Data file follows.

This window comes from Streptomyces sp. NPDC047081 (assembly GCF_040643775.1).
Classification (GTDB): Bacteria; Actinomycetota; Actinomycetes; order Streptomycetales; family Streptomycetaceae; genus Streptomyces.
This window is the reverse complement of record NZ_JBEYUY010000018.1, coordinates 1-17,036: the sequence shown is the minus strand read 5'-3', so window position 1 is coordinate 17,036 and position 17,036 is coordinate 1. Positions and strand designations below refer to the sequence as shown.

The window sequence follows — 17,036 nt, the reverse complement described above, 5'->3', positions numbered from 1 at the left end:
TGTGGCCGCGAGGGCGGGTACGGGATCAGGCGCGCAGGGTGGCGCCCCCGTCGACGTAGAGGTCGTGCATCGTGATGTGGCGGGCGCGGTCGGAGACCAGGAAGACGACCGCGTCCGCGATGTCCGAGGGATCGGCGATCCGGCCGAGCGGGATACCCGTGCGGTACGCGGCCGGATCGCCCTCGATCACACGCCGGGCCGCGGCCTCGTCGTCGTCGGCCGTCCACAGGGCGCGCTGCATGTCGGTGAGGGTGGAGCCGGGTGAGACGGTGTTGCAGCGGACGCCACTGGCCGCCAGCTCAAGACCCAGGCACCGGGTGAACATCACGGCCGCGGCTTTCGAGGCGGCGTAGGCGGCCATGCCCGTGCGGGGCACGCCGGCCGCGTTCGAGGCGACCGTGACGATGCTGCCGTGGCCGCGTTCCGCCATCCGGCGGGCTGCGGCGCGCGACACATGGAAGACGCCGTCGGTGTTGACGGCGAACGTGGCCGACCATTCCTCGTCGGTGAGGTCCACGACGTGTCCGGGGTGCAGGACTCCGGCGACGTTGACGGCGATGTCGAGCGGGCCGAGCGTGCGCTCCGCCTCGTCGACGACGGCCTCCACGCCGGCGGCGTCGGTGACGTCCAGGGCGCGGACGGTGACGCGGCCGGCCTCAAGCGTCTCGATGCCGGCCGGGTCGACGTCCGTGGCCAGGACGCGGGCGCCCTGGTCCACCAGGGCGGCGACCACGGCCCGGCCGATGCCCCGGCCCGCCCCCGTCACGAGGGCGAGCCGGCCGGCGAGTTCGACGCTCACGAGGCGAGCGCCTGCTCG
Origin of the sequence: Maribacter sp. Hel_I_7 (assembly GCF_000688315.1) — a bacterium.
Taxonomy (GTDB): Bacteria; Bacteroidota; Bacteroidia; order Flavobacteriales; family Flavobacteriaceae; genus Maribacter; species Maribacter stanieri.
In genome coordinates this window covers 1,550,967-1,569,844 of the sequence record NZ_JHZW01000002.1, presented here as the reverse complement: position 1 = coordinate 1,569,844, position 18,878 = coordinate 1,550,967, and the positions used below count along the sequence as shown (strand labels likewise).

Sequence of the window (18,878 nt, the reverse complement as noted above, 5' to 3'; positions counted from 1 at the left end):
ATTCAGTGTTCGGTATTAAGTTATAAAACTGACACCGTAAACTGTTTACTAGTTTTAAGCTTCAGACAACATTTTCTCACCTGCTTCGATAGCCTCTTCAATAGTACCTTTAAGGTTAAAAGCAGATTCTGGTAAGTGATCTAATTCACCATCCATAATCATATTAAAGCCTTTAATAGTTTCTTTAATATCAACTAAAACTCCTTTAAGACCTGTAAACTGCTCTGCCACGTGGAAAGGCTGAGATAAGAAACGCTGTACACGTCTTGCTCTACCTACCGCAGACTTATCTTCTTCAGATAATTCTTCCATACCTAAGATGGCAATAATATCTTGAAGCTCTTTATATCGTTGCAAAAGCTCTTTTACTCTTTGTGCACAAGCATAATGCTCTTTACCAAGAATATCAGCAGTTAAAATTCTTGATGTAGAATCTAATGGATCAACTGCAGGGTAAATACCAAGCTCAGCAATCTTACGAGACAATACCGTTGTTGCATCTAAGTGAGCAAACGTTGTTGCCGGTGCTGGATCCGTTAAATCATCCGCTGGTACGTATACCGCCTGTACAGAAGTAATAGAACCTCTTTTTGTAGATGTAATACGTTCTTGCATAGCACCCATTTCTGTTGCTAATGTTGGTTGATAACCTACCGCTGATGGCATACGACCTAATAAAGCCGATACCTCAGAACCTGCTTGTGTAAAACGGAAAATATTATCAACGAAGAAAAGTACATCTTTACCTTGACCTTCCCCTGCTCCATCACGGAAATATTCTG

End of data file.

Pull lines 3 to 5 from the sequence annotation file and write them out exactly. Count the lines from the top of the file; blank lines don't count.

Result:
This window is the reverse complement of record NZ_JBEYUY010000018.1, coordinates 1-17,036: the sequence shown is the minus strand read 5'-3', so window position 1 is coordinate 17,036 and position 17,036 is coordinate 1. Positions and strand designations below refer to the sequence as shown.

The window sequence follows — 17,036 nt, the reverse complement described above, 5'->3', positions numbered from 1 at the left end:
TGTGGCCGCGAGGGCGGGTACGGGATCAGGCGCGCAGGGTGGCGCCCCCGTCGACGTAGAGGTCGTGCATCGTGATGTGGCGGGCGCGGTCGGAGACCAGGAAGACGACCGCGTCCGCGATGTCCGAGGGATCGGCGATCCGGCCGAGCGGGATACCCGTGCGGTACGCGGCCGGATCGCCCTCGATCACACGCCGGGCCGCGGCCTCGTCGTCGTCGGCCGTCCACAGGGCGCGCTGCATGTCGGTGAGGGTGGAGCCGGGTGAGACGGTGTTGCAGCGGACGCCACTGGCCGCCAGCTCAAGACCCAGGCACCGGGTGAACATCACGGCCGCGGCTTTCGAGGCGGCGTAGGCGGCCATGCCCGTGCGGGGCACGCCGGCCGCGTTCGAGGCGACCGTGACGATGCTGCCGTGGCCGCGTTCCGCCATCCGGCGGGCTGCGGCGCGCGACACATGGAAGACGCCGTCGGTGTTGACGGCGAACGTGGCCGACCATTCCTCGTCGGTGAGGTCCACGACGTGTCCGGGGTGCAGGACTCCGGCGACGTTGACGGCGATGTCGAGCGGGCCGAGCGTGCGCTCCGCCTCGTCGACGACGGCCTCCACGCCGGCGGCGTCGGTGACGTCCAGGGCGCGGACGGTGACGCGGCCGGCCTCAAGCGTCTCGATGCCGGCCGGGTCGACGTCCGTGGCCAGGACGCGGGCGCCCTGGTCCACCAGGGCGGCGACCACGGCCCGGCCGATGCCCCGGCCCGCCCCCGTCACGAGGGCGAGCCGGCCGGCGAGTTCGACGCTCACGAGGCGAGCGCCTGCTCG